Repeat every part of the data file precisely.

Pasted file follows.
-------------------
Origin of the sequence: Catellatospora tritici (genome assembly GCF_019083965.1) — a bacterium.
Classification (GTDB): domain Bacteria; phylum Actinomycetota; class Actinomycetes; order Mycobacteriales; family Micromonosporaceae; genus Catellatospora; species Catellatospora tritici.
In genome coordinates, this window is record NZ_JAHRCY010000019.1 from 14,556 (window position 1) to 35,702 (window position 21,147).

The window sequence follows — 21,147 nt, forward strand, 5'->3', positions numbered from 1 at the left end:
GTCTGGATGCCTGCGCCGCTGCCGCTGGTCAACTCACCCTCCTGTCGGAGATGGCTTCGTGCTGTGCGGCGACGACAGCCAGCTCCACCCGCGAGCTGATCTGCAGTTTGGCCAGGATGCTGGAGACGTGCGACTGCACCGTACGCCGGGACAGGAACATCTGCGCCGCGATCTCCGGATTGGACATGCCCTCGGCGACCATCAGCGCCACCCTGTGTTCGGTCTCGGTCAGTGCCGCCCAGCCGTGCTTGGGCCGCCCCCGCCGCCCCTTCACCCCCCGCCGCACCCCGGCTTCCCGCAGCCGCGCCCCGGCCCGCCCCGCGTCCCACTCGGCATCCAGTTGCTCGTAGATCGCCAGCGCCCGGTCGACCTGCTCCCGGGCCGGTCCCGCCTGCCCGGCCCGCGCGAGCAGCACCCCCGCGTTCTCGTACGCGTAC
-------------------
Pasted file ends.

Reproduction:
Origin of the sequence: Catellatospora tritici (genome assembly GCF_019083965.1) — a bacterium.
Classification (GTDB): domain Bacteria; phylum Actinomycetota; class Actinomycetes; order Mycobacteriales; family Micromonosporaceae; genus Catellatospora; species Catellatospora tritici.
In genome coordinates, this window is record NZ_JAHRCY010000019.1 from 14,556 (window position 1) to 35,702 (window position 21,147).

The window sequence follows — 21,147 nt, forward strand, 5'->3', positions numbered from 1 at the left end:
GTCTGGATGCCTGCGCCGCTGCCGCTGGTCAACTCACCCTCCTGTCGGAGATGGCTTCGTGCTGTGCGGCGACGACAGCCAGCTCCACCCGCGAGCTGATCTGCAGTTTGGCCAGGATGCTGGAGACGTGCGACTGCACCGTACGCCGGGACAGGAACATCTGCGCCGCGATCTCCGGATTGGACATGCCCTCGGCGACCATCAGCGCCACCCTGTGTTCGGTCTCGGTCAGTGCCGCCCAGCCGTGCTTGGGCCGCCCCCGCCGCCCCTTCACCCCCCGCCGCACCCCGGCTTCCCGCAGCCGCGCCCCGGCCCGCCCCGCGTCCCACTCGGCATCCAGTTGCTCGTAGATCGCCAGCGCCCGGTCGACCTGCTCCCGGGCCGGTCCCGCCTGCCCGGCCCGCGCGAGCAGCACCCCCGCGTTCTCGTACGCGTAC